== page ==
Topic: RE: LH 744 Retired With Over 120.000 Hours
Username: 747classic
Posted 2013-02-07 07:15:44 and read 19254 times.

New rules for WFD (Widespread Fatigue Damage ) are limiting the flight hours and cycles of all aircraft as of July 2013.

See this recent article in Boeing Aero about this subject : http://www.boeing.com/commercial/aeromagazine/articles/2012_q4/2/

For all aircraft types (and sub types) a limit of validity (LOV) is (or will be) established.
In fact this is the technical limit for that particular type of aircraft. No technical support is given by the OEM after passing this limit.

For the 744 the LOV is already established at 165.000 hrs and /or 35.000 cycles.(whatever comes first.)
However, the economical lifespan may be lower, because the amount or required structural inspection work during a HMV will increase sharply when the total flight count exceeds 120.000 hours .


AFAIK the high time 747 aircraft at the moment are two ex. KLM freighter aircraft, now retired by Southern Air , both have accumulated approx. 135.000 hrs. (They had already passed the 120.000 hr mark before the new rules were established).

Boeing Group 1 aircraft : Limits of validity

Topic: RE: LH 744 Retired With Over 120.000 Hours
Username: ContnlEliteCMH
Posted 2013-02-07 07:31:18 and read 18853 times.

What is the average hourly fuel burn rate for a 744? I want to contemplate the quantity of fuel she has blown out of her tailpipes. I'm assuming the total quantity will be over 250 million gallons over its lifetime.

Topic: RE: LH 744 Retired With Over 120.000 Hours
Username: edds
Posted 2013-02-07 07:38:01 and read 18753 times.

I flew with on of the last ex "Combi" B744 early January FRA-DEN. I wasn't able to catch the registration but one thing I noticed was the (and I have to disagree so some other posts) terrible cabin condition of the aircraft.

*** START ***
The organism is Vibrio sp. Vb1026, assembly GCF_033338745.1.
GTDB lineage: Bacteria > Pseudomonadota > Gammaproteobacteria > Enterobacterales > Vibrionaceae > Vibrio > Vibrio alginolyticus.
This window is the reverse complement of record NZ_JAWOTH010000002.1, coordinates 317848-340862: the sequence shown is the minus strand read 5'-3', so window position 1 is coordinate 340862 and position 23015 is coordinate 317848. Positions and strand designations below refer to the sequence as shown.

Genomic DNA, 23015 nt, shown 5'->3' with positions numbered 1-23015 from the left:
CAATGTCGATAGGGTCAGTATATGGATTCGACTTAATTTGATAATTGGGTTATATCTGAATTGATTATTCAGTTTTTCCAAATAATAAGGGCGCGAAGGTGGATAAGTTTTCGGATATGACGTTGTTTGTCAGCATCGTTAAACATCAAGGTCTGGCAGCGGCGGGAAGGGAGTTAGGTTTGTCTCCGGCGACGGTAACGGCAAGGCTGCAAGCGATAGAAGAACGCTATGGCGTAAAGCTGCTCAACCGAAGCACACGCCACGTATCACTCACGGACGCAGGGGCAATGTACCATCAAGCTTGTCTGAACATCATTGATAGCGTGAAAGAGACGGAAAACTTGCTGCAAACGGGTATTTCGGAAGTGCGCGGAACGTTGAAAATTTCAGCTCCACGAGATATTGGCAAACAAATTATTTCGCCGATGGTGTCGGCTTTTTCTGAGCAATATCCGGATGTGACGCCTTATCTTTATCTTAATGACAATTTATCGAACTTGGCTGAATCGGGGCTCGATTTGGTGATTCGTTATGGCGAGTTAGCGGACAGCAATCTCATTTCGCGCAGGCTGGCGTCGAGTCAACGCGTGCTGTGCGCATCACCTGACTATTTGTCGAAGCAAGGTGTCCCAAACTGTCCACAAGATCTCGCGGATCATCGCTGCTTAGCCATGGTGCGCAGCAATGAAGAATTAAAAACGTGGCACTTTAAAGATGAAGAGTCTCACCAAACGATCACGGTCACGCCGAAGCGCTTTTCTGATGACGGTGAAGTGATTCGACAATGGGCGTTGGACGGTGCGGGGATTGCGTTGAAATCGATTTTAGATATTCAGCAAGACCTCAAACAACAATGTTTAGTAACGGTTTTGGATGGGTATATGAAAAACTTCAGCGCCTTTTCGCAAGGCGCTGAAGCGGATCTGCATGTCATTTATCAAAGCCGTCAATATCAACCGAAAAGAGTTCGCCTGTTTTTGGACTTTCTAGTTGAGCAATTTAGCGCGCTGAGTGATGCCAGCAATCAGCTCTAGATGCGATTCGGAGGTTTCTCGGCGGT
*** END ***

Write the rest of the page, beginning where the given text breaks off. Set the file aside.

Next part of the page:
The aircraft was however equipped with PTVs but still had the old bulky uncomfortably grey-yellow economy seats. While the PTV was new and more responsive than the PTVs in the updated B744 and B748i, the seats and especially the seat pitch was unacceptable (and I flew on a B757 EWR-STR on UA on the way to Germany). Besides the seat and seat pitch, the cabin lights were flickering, the rear bathrooms where dirty and smelly, the floor was dirty and my seat armrest was broken. I could tell by the passenger's faces and reactions due to the lack of legroom and bad condition of the cabin when entering the plane that most of them weren't happy customers. Furthermore, LH isn't a cheap way to fly either.

I think it is time to retire - old lady! ... at least from a customer perspective.

[Edited 2013-02-07 07:47:00]

Topic: RE: LH 744 Retired With Over 120.000 Hours
Username: packsonflight
Posted 2013-02-07 07:48:40 and read 18521 times.

Quoting ContnlEliteCMH (Reply 67):

What is the average hourly fuel burn rate for a 744? I want to contemplate the quantity of fuel she has blown out of her tailpipes. I'm assuming the total quantity will be over 250 million gallons over its lifetime.

10t per hour

Topic: RE: LH 744 Retired With Over 120.000 Hours
Username: na
Posted 2013-02-07 08:04:07 and read 18281 times.

Quoting 747classic (Reply 66):

Thanks for this.

Quoting edds (Reply 68):
I flew with on of the last ex "Combi" B744 early January FRA-DEN. I wasn't able to catch the registration but one thing I noticed was the (and I have to disagree so some other posts) terrible cabin condition of the aircraft.

Odd, in all of my flights with LH 744s I have never encountered a single one in less than very good condition, and I have been on about 1/3 of all LH 747s in the past 3 years alone.
I agree with you in respect of the old Eco seats, which indeed were bad. Last year I had a rather uncomfortable flight on one of the older LH A330s and that one was one of the very few LH planes ever on hundreds of flights that were in less than spotless condition.

Topic: RE: LH 744 Retired With Over 120.000 Hours
Username: Loran
Posted 2013-02-07 08:39:43 and read 17623 times.

Quoting 747classic (Reply 66):

Very interesting table. Thanks for sharing. I didn't know that the 744 LOV is in fact 165'000 hours.

Also, it seems the 737-200 may fly more than the quoted threshold. Didn't have the cabrio-732 from Aloha have 88'000 cycles at the time of the accident?

Regards,
Loran

Topic: RE: LH 744 Retired With Over 120.000 Hours
Username: richierich
Posted 2013-02-07 09:29:16 and read 16723 times.

Quoting daviation (Reply 27):
I have flown on D-ABTB, D-ABVW, and D-ABVY. It appears from the database that the latter two now have upgraded amenities. The first one, D-ABTA (Brandenburg) was retired in August 2012. The name "Brandenburg" now appears on a new 747-830, D-ABYA.

D-ABTB is/was Brandenburg

View Large View Medium
Click here for bigger photo!

Photo © Florian Weyrauch

Topic: RE: LH 744 Retired With Over 120.000 Hours
Username: amirs
Posted 2013-02-07 09:42:49 and read 16429 times.

Anyone have any info on the El Al 744's?
I bet they should be high, doing TLV-NYC-TLV-LON--BKK-TLV
But they only joined at 1995

Topic: RE: LH 744 Retired With Over 120.000 Hours
Username: manny
Posted 2013-02-07 10:07:03 and read 16034 times.